The internet is a powerful force in the modern world. It has the ability to both strengthen reputations and, perhaps more often, destroy them. Businesses looking for new staff should take note – when it comes to an employer brand (EB), its effects can be especially influential.
What is an employer brand?
The employer brand is determined in large part by the reputation as an employer the organisation cultivates and maintains.
In their influential 1996 paper, Tim Ambler and Simon Barrow* defined an employer brand as “the package of functional, economic and psychological benefits provided by employment, and identified with the employing company”. This concept draws a relationship between the employee and the employer in a manner more commonly found between company and customer. So while the employer brand is not the same as the brand that a company presents to its customers, the relational nature between the respective parties is the same.
Ambler and Barrow argue that, just as customers’ attitudes, awareness of and behaviours towards a product brand constitute that brand’s equity, the employer’s reputation is the source of equity for its employer brand. The value of the EB is determined in large part by the reputation as an employer an organisation cultivates and maintains.
How can Glassdoor help you understand how you’re perceived?
Glassdoor is a extremely useful resource for companies to learn how they’re perceived by their employees. In the discussion of EB, it’s a tool for understanding how valuable yours really is. Whereas most online reviews will be from consumers rating your product or service, Glassdoor offers to prospective employees a review of the service that is your company as an employer.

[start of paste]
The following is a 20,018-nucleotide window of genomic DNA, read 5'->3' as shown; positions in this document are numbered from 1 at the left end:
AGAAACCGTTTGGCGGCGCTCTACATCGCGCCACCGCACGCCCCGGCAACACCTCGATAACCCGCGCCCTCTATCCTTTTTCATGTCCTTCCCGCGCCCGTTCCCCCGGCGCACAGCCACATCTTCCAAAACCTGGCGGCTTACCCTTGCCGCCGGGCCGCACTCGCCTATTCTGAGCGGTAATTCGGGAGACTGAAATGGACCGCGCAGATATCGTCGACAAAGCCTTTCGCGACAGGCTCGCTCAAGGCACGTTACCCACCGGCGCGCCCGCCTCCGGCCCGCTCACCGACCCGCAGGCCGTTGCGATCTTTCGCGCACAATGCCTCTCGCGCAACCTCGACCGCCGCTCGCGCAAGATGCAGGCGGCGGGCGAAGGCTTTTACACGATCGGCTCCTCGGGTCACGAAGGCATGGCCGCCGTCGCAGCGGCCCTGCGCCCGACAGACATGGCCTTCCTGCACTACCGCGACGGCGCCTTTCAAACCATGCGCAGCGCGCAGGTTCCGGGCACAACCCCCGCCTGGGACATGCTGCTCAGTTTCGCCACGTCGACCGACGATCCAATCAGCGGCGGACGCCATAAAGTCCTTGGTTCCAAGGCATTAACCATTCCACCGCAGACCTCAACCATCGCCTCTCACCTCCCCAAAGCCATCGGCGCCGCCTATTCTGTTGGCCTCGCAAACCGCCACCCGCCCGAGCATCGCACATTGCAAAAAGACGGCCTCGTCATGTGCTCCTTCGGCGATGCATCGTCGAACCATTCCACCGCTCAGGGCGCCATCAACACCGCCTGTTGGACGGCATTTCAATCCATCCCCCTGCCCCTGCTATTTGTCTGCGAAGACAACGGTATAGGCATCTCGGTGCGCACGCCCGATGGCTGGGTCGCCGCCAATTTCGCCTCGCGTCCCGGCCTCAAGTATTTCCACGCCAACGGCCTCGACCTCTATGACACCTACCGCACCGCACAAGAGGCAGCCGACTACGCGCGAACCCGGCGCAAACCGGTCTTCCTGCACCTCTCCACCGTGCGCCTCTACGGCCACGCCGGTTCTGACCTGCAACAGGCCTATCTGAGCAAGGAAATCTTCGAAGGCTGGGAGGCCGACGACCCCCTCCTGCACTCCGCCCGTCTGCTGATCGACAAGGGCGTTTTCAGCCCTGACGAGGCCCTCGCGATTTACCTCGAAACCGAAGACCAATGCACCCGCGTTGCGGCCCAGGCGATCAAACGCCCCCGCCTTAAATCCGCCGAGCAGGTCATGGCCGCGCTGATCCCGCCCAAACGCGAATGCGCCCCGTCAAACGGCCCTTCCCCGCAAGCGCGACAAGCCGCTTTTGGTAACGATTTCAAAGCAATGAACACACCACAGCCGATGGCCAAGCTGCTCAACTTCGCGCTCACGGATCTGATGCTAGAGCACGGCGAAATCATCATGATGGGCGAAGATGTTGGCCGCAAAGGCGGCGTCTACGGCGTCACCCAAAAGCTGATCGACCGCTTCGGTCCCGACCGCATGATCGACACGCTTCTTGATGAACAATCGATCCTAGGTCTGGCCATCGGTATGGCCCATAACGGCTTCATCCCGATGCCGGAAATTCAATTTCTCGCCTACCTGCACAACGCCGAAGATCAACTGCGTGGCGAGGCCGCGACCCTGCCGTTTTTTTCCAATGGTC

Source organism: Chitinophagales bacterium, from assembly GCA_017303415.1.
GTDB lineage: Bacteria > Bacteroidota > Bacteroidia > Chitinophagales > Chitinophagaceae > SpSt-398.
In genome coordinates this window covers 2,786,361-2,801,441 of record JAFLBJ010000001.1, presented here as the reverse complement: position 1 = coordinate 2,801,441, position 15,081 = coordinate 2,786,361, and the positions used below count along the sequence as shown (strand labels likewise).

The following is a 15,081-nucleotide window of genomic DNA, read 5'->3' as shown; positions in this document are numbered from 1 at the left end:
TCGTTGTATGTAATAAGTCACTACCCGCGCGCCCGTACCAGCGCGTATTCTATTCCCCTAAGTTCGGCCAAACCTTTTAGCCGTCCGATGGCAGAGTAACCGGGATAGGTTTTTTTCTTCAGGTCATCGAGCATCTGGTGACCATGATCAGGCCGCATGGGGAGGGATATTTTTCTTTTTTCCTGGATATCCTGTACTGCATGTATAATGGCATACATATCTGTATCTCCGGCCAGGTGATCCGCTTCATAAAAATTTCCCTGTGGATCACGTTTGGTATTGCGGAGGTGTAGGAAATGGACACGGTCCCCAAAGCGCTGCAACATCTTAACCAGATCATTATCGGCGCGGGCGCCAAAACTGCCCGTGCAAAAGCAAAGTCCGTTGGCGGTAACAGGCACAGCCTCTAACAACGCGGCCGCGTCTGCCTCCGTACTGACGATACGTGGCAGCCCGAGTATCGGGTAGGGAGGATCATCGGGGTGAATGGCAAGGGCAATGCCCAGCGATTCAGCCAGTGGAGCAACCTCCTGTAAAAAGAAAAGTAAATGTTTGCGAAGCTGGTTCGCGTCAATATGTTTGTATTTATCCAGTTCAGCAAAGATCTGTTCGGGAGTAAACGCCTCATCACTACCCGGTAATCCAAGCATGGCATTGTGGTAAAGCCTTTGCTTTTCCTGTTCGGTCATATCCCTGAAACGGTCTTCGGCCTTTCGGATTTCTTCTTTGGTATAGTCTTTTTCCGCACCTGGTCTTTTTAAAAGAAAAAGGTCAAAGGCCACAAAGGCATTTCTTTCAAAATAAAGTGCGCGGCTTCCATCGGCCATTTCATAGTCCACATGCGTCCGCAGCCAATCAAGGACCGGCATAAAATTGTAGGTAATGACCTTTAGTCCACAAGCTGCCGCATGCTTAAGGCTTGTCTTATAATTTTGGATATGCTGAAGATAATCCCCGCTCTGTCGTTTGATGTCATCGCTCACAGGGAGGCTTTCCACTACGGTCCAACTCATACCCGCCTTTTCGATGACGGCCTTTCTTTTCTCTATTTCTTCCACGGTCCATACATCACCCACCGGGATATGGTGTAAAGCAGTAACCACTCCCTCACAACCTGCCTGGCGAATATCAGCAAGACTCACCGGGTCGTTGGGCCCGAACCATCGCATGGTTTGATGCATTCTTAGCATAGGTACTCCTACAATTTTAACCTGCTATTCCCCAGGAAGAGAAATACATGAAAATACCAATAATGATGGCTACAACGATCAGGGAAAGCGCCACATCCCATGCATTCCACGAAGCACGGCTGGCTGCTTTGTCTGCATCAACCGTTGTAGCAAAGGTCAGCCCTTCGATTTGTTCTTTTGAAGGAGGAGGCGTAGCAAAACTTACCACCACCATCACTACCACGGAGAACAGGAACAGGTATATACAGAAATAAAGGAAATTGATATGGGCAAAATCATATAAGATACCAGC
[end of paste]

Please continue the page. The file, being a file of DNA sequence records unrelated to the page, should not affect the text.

You may find anonymous feedback in online reviews is more honest than that you collect from current employees.
While this is helpful for those considering applying to work for your organisation, it’s also useful for your organisation to improve on its internal processes and working environments. It’s often the case that a current employee will not offer their unvarnished opinion for fear of the consequences – anonymous reviews from ex-employees gets you around this problem.
What can you do to improve your employer brand?
The first thing an organisation should do when confronting a negative review is to look in the mirror and ask if the criticism is valid. The best way to manage a negative employer brand is not to manage it at all, but to improve it by being a better employer. Not only will you make your current employees happier, you’ll also attract better ones in the future.
However, sometimes a negative reputation is unearned, the result of unfortunate circumstances, an individual’s behaviour or the state of a company in the past. Companies can change, but sometimes not quickly enough to outrun the shadows of their past. Thankfully, Glassdoor also has the option for you to reply to individual reviews – if something’s improved, you can point this out.
Are you an employer looking for fresh talent? Get in touch with us today to learn more about how we can help.
* Ambler, T., & Barrow, S. (1996). The employer brand. Journal of Brand Management, 4(3), 185-206.